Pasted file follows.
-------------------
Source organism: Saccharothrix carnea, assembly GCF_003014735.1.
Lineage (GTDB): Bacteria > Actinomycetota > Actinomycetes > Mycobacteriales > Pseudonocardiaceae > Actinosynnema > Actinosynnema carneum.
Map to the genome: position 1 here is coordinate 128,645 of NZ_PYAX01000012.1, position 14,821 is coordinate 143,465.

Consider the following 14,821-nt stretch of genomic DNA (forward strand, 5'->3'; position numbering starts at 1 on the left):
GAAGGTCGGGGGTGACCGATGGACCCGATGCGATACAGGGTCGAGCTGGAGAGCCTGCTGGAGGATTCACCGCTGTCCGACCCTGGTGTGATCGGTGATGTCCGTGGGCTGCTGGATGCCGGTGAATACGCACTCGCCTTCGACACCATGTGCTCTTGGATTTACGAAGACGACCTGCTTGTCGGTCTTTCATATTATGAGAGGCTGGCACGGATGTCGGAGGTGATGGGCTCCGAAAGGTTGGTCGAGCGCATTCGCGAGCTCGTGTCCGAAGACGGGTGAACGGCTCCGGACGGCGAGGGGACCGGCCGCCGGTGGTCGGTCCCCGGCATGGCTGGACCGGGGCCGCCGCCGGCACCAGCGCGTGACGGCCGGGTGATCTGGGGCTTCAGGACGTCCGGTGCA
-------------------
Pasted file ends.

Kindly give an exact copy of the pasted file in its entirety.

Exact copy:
Source organism: Saccharothrix carnea, assembly GCF_003014735.1.
Lineage (GTDB): Bacteria > Actinomycetota > Actinomycetes > Mycobacteriales > Pseudonocardiaceae > Actinosynnema > Actinosynnema carneum.
Map to the genome: position 1 here is coordinate 128,645 of NZ_PYAX01000012.1, position 14,821 is coordinate 143,465.

Consider the following 14,821-nt stretch of genomic DNA (forward strand, 5'->3'; position numbering starts at 1 on the left):
GAAGGTCGGGGGTGACCGATGGACCCGATGCGATACAGGGTCGAGCTGGAGAGCCTGCTGGAGGATTCACCGCTGTCCGACCCTGGTGTGATCGGTGATGTCCGTGGGCTGCTGGATGCCGGTGAATACGCACTCGCCTTCGACACCATGTGCTCTTGGATTTACGAAGACGACCTGCTTGTCGGTCTTTCATATTATGAGAGGCTGGCACGGATGTCGGAGGTGATGGGCTCCGAAAGGTTGGTCGAGCGCATTCGCGAGCTCGTGTCCGAAGACGGGTGAACGGCTCCGGACGGCGAGGGGACCGGCCGCCGGTGGTCGGTCCCCGGCATGGCTGGACCGGGGCCGCCGCCGGCACCAGCGCGTGACGGCCGGGTGATCTGGGGCTTCAGGACGTCCGGTGCA